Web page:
God is infinite; we are finite. Even in our best collective efforts, we barely scratch the surface of knowing God. Though we will never know the mind of God, He is constantly revealing His unknownness. But His mysteries are something to be enjoyed, not explained.
“Artists – at least the best ones – create things not because they know stuff and want to tell us about it, but precisely because they don’t know stuff, and want to explore that state of not-knowing.” Sebastian Smee (via Mako Fujimura)
I’d be lying if I told you that I knew how to “make mystery happen”. It’s more about allowing it through the door and inviting it into our worship. But I do try to curate atmospheres filled with the “ambiance of mystery.” Setting the right mood/vibe affects everything. The aesthetics are not mystery itself, but they certainly can help in posturing the soul to receive and enjoy Mystery when He appears.
The ultimate Mystery of Faith is found at the Table…in the Bread and Wine. “Christ has died. Christ is risen. Christ will come again.” This should be the center of our worship and the climax of the Story we should be telling. At the end of the day, this is what worship is all about: communion with our Savior!
It’s so difficult – almost unfair – to describe imagination and mystery with words. This stuff can’t be merely talked about. It has to be experienced. Words are simply inadequate. In fact, many times words can cheapen mystery; sometimes it’s better to honor mystery with silence. Still, I hope this article can serve as a commentary on your own journey of exploring your God-given imagination and enjoying His mystery.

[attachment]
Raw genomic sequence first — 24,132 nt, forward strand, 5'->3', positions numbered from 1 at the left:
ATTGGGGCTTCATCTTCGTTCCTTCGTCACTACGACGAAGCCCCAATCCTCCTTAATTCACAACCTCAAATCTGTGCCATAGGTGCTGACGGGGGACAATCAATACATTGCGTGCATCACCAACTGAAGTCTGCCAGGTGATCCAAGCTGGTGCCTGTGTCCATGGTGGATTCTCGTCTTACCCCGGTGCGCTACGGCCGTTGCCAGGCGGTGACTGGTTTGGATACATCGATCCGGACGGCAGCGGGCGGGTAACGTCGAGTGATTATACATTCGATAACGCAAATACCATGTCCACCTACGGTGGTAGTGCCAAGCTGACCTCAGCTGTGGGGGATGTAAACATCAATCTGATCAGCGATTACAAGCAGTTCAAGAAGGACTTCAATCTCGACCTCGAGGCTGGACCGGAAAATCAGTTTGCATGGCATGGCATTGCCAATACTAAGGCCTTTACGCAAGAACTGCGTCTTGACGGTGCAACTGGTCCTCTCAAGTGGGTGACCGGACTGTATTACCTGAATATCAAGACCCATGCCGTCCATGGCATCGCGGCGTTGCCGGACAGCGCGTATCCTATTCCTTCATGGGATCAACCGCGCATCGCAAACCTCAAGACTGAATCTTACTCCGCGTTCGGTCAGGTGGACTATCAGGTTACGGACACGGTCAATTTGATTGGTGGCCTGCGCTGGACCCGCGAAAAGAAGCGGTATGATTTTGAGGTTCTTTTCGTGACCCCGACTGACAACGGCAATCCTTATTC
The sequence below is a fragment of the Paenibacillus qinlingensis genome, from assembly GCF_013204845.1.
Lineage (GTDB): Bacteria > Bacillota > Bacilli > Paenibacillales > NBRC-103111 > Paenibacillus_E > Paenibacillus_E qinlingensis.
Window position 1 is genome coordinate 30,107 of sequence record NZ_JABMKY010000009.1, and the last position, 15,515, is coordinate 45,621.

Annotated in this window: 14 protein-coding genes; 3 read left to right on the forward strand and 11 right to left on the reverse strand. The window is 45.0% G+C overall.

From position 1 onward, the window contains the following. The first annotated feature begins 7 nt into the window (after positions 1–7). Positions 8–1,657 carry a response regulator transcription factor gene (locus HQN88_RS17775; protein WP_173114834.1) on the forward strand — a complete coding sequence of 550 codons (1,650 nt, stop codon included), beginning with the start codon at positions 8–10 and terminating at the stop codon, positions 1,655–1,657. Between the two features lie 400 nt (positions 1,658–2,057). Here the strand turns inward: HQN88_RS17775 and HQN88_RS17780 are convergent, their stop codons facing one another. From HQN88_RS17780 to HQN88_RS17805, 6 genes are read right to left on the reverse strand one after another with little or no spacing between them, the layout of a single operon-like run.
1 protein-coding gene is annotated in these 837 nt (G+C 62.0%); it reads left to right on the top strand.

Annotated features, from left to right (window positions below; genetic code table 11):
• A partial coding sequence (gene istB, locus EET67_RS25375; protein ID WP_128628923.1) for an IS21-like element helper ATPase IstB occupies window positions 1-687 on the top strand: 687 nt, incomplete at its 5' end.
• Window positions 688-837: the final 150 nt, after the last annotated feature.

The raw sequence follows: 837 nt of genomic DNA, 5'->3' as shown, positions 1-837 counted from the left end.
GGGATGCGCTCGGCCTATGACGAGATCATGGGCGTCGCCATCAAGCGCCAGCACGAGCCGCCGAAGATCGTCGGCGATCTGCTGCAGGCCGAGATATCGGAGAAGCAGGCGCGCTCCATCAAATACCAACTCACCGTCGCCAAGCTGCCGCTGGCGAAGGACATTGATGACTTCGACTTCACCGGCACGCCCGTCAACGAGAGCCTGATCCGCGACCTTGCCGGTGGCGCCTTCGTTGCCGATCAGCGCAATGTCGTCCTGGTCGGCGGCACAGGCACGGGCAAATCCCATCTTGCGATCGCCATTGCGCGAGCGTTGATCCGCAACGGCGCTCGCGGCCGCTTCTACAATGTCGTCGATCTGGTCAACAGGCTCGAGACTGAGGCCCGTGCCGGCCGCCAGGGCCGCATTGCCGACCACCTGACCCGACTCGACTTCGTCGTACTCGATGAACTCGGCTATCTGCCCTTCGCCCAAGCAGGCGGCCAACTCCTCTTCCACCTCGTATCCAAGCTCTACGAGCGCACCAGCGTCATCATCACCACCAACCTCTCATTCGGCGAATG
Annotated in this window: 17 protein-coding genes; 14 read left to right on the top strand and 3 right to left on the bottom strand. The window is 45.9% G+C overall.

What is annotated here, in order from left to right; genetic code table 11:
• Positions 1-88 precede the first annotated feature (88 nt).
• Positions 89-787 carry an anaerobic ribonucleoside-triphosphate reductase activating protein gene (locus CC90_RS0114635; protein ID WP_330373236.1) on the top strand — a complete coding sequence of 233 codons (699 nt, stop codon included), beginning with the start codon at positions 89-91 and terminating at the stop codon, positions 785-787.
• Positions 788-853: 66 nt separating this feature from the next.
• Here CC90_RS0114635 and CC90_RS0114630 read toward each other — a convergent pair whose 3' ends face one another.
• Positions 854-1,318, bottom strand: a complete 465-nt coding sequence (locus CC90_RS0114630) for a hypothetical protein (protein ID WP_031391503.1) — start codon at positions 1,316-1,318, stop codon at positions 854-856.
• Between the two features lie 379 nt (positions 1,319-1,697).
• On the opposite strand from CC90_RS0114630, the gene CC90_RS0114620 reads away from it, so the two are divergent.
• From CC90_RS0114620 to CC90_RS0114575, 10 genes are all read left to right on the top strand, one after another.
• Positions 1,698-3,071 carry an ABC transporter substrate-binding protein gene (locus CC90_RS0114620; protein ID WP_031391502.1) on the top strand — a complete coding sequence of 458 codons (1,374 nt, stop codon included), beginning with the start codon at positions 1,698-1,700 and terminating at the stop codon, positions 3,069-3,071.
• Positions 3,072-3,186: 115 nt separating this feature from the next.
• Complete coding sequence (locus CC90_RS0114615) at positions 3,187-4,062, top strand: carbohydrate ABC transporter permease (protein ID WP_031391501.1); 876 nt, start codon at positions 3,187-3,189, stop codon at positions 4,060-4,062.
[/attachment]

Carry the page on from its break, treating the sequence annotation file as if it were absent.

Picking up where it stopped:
A book that has really helped me process this area of worship is Robert Webber’s “Evangelicals on the Canterbury Trail”. Webber saw “the rise of postmodern society in which mystery, experience, beauty, nonverbal communication, and premodern mindsets all had a place.” And as a visual worship leader, this greatly intrigues me and compels me to dream about the role visual worship will play in the future of the Church.
“Lord, fill me with your Spirit and sanctify my imagination so I think God thoughts and dream God dreams!” – Mark Batterson
May God grant us new eyes to see!